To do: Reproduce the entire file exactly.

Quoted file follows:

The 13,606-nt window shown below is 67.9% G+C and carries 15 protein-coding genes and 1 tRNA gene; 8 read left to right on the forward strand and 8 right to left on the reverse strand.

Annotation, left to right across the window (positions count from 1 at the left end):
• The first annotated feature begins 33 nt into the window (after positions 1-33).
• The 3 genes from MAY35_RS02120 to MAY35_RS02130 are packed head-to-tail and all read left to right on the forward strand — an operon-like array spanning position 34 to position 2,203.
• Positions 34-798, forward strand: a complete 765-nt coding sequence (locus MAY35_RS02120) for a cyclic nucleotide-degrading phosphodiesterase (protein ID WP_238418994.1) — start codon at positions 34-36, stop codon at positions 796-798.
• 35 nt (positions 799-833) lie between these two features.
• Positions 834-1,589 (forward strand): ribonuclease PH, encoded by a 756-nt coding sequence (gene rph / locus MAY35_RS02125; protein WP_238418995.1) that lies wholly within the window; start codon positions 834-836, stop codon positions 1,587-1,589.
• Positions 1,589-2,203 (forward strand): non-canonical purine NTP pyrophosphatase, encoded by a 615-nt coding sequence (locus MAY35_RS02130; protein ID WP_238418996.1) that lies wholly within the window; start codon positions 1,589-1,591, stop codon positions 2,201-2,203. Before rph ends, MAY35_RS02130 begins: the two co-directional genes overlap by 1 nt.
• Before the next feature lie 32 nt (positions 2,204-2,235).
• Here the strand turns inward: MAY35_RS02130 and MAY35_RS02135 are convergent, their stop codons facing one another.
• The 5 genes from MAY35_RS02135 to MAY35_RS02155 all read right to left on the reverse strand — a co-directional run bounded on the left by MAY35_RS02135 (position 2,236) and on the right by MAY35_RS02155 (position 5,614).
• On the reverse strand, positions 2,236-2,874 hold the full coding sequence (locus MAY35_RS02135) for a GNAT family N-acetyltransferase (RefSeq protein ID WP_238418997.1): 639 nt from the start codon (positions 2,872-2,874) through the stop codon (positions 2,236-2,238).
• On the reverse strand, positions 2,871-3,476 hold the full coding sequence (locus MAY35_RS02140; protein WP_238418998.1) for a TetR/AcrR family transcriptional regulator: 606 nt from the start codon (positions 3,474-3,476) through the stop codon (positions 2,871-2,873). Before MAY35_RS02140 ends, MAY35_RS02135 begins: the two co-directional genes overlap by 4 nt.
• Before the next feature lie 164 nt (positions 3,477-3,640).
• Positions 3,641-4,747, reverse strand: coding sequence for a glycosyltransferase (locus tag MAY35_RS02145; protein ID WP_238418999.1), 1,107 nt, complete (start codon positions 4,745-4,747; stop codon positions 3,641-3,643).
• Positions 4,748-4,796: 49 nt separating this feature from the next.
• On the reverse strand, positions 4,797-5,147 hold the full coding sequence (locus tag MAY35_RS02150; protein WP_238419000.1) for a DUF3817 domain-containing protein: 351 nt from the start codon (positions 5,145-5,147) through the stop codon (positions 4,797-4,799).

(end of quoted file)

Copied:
The 13,606-nt window shown below is 67.9% G+C and carries 15 protein-coding genes and 1 tRNA gene; 8 read left to right on the forward strand and 8 right to left on the reverse strand.

Annotation, left to right across the window (positions count from 1 at the left end):
• The first annotated feature begins 33 nt into the window (after positions 1-33).
• The 3 genes from MAY35_RS02120 to MAY35_RS02130 are packed head-to-tail and all read left to right on the forward strand — an operon-like array spanning position 34 to position 2,203.
• Positions 34-798, forward strand: a complete 765-nt coding sequence (locus MAY35_RS02120) for a cyclic nucleotide-degrading phosphodiesterase (protein ID WP_238418994.1) — start codon at positions 34-36, stop codon at positions 796-798.
• 35 nt (positions 799-833) lie between these two features.
• Positions 834-1,589 (forward strand): ribonuclease PH, encoded by a 756-nt coding sequence (gene rph / locus MAY35_RS02125; protein WP_238418995.1) that lies wholly within the window; start codon positions 834-836, stop codon positions 1,587-1,589.
• Positions 1,589-2,203 (forward strand): non-canonical purine NTP pyrophosphatase, encoded by a 615-nt coding sequence (locus MAY35_RS02130; protein ID WP_238418996.1) that lies wholly within the window; start codon positions 1,589-1,591, stop codon positions 2,201-2,203. Before rph ends, MAY35_RS02130 begins: the two co-directional genes overlap by 1 nt.
• Before the next feature lie 32 nt (positions 2,204-2,235).
• Here the strand turns inward: MAY35_RS02130 and MAY35_RS02135 are convergent, their stop codons facing one another.
• The 5 genes from MAY35_RS02135 to MAY35_RS02155 all read right to left on the reverse strand — a co-directional run bounded on the left by MAY35_RS02135 (position 2,236) and on the right by MAY35_RS02155 (position 5,614).
• On the reverse strand, positions 2,236-2,874 hold the full coding sequence (locus MAY35_RS02135) for a GNAT family N-acetyltransferase (RefSeq protein ID WP_238418997.1): 639 nt from the start codon (positions 2,872-2,874) through the stop codon (positions 2,236-2,238).
• On the reverse strand, positions 2,871-3,476 hold the full coding sequence (locus MAY35_RS02140; protein WP_238418998.1) for a TetR/AcrR family transcriptional regulator: 606 nt from the start codon (positions 3,474-3,476) through the stop codon (positions 2,871-2,873). Before MAY35_RS02140 ends, MAY35_RS02135 begins: the two co-directional genes overlap by 4 nt.
• Before the next feature lie 164 nt (positions 3,477-3,640).
• Positions 3,641-4,747, reverse strand: coding sequence for a glycosyltransferase (locus tag MAY35_RS02145; protein ID WP_238418999.1), 1,107 nt, complete (start codon positions 4,745-4,747; stop codon positions 3,641-3,643).
• Positions 4,748-4,796: 49 nt separating this feature from the next.
• On the reverse strand, positions 4,797-5,147 hold the full coding sequence (locus tag MAY35_RS02150; protein WP_238419000.1) for a DUF3817 domain-containing protein: 351 nt from the start codon (positions 5,145-5,147) through the stop codon (positions 4,797-4,799).